Fruit for children

How to make fruit attractive
to kids.

Food pests

Houseguests who nobody wants
The favoured haunts of food pests
are cereal products. more...

Articles - Gourmet Pleasures:

Venison is a delicacy, but certain spices and herbs enhance its fine flavour. Here’s how best to
When it’s storming outside and wet underfoot, a hot soup will warm you from inside. Chicken soup,
Sushi is out, Poké is in. This Hawaiian dish has reached Europe via America. In big cities, such
Bananas feature in most fruit bowls. But when people in Europe say “banana” we generally mean
Do you eat okra, or as it’s sometimes called "lady’s fingers”? The young green seed pods of

Don’t be put off by the way they look – oysters are a real delicacy. Open them with a special oyster knife which you use to slice through the muscle that holds the shell halves together. Swirl both halves briefly in cold, salty water, sprinkle on a few drops of lemon juice and simply swallow the oyster down. If you want an accompaniment, try plain bread and butter. In France, a vinaigrette containing red wine and shallots is a traditional accompaniment. Some people like oyster gratin – to make it the oysters are arranged in their shell halves in an ovenproof dish, covered with your choice of topping and browned under the grill.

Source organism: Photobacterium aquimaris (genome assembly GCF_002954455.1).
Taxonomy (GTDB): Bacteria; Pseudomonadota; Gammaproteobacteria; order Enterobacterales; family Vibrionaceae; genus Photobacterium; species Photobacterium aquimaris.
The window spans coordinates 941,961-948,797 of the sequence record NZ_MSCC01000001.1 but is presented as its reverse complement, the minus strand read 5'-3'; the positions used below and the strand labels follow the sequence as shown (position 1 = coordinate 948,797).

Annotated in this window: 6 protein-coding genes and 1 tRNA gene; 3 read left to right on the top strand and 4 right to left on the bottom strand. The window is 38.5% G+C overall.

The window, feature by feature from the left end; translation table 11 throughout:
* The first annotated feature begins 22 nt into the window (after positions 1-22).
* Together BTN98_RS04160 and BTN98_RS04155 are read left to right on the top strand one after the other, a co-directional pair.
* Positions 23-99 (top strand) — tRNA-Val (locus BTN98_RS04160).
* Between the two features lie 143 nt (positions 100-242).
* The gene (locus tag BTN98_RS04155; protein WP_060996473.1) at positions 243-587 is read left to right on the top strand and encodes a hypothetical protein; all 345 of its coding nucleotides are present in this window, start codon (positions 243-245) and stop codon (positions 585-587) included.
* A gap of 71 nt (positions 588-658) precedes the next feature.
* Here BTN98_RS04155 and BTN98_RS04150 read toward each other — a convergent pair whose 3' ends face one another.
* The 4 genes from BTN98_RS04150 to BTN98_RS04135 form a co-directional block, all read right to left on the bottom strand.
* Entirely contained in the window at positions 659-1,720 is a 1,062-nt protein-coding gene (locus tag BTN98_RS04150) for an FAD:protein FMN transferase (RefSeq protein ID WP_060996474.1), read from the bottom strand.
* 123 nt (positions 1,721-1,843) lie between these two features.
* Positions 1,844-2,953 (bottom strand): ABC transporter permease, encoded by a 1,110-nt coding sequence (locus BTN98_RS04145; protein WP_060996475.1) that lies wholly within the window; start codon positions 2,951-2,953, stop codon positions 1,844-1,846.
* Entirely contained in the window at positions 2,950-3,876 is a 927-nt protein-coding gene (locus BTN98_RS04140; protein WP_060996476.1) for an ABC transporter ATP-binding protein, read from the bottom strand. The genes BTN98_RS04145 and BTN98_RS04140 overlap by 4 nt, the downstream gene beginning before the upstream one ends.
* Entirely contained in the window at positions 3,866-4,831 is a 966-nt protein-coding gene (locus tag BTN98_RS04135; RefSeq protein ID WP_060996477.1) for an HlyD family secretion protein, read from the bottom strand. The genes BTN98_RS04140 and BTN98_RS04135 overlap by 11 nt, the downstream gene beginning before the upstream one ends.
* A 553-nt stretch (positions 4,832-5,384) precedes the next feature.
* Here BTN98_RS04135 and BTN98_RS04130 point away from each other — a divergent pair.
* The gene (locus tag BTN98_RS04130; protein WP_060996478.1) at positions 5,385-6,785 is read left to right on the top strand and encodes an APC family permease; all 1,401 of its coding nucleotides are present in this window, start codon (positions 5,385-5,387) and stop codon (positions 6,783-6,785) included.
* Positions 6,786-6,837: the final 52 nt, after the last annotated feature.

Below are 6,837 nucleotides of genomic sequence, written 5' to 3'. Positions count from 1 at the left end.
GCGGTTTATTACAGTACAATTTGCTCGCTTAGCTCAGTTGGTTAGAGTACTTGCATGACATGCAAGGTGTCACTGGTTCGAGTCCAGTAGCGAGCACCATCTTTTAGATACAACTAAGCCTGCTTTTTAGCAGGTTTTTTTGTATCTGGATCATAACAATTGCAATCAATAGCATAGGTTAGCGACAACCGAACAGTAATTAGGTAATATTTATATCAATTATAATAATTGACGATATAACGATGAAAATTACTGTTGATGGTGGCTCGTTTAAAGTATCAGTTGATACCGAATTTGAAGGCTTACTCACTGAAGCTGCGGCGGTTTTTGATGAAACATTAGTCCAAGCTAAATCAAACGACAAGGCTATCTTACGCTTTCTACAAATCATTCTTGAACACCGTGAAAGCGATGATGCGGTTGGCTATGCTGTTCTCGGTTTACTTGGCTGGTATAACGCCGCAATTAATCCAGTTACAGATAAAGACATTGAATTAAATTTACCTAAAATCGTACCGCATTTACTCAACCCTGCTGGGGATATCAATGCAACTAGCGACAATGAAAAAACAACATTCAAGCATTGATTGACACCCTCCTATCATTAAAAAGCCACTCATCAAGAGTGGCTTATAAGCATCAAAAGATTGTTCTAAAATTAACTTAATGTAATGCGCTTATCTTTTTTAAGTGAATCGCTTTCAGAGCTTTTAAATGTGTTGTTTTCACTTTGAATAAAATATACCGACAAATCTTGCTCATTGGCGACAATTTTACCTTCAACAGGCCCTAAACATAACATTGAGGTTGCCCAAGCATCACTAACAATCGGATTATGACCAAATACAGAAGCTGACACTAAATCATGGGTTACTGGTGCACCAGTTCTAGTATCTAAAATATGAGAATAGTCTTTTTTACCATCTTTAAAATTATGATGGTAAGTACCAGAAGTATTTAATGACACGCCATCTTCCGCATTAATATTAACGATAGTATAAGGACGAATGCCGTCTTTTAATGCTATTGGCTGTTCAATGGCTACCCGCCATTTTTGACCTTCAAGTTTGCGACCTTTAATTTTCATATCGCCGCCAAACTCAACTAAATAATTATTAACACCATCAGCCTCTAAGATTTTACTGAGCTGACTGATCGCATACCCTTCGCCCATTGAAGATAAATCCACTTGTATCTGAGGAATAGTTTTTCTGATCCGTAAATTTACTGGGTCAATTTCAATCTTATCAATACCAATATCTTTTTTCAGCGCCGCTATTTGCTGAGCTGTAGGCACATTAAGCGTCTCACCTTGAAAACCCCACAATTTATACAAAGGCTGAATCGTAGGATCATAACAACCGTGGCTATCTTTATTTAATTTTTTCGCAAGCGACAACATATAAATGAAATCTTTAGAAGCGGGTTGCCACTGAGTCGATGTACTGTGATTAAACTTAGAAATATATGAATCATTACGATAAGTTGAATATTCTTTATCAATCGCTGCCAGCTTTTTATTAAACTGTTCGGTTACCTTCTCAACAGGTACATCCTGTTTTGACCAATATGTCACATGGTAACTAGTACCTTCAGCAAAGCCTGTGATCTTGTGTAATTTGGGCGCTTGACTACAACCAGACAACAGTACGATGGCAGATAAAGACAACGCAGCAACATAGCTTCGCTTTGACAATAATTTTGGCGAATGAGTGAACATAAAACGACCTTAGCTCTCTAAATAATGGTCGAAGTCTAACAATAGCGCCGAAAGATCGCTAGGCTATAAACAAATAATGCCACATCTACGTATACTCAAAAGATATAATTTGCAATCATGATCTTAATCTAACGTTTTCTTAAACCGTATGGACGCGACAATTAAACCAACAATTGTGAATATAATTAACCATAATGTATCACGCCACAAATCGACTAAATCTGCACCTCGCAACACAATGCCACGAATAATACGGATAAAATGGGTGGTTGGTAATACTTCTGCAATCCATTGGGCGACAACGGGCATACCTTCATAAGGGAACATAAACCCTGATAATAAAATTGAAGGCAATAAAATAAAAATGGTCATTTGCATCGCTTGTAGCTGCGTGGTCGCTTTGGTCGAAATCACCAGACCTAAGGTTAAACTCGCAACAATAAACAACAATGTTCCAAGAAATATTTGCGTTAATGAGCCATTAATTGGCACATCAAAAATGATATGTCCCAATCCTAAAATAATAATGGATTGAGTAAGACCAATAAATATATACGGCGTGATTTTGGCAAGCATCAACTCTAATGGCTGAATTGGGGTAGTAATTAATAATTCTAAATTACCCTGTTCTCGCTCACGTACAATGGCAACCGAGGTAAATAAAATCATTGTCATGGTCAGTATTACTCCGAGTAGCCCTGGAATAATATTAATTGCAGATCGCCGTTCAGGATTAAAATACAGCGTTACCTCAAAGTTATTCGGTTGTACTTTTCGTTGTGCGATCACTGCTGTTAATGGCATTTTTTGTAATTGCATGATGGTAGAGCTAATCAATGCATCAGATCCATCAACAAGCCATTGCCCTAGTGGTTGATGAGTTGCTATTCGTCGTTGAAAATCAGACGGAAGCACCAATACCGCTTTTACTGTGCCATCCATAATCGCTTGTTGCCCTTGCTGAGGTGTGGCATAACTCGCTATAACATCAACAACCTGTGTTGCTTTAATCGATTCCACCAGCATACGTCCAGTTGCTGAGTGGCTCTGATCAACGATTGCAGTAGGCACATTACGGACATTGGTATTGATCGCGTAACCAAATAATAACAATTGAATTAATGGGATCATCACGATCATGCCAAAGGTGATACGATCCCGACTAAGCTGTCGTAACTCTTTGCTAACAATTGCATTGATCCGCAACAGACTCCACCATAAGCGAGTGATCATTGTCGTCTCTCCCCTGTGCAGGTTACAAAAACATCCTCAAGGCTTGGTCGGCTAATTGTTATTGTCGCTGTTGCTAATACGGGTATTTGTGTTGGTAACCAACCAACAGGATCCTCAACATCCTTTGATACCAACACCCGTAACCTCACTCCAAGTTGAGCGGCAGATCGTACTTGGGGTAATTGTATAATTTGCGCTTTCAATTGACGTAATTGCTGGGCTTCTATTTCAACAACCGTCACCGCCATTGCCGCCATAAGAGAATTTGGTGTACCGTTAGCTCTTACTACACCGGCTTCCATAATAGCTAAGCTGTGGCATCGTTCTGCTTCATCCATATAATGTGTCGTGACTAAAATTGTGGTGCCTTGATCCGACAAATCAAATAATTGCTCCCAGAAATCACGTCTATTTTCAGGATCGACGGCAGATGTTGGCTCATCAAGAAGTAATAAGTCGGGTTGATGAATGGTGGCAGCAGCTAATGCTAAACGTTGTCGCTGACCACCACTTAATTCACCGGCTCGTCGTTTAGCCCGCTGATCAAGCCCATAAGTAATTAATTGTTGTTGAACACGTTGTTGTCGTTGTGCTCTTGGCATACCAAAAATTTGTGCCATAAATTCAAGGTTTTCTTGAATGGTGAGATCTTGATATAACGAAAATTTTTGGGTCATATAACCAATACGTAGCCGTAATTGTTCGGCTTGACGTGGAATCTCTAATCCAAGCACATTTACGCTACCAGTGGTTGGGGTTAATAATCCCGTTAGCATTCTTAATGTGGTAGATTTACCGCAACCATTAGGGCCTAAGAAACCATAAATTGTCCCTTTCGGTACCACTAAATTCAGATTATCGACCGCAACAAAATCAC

Only buy really fresh, good quality oysters. They should smell of seawater and not fishy. And the shells should be tightly closed. Put your oysters on the worktop and tap each one. It should sound like tapping a solid stone. If an oyster sounds hollow, it probably means that it has lost seawater and is no longer fit to eat. Oysters taste best if they’re eaten soon after you get them home, but they will keep in the fridge for one or two days. The old rule that you should only eat oysters in months with an "r" (September to April) is not necessarily valid any longer. Modern refrigeration technology means they can be efficiently cooled even in summer. However, oysters spawn in summer and connoisseurs will tell you they don’t taste nearly as good.

Source: Heike Kreutz,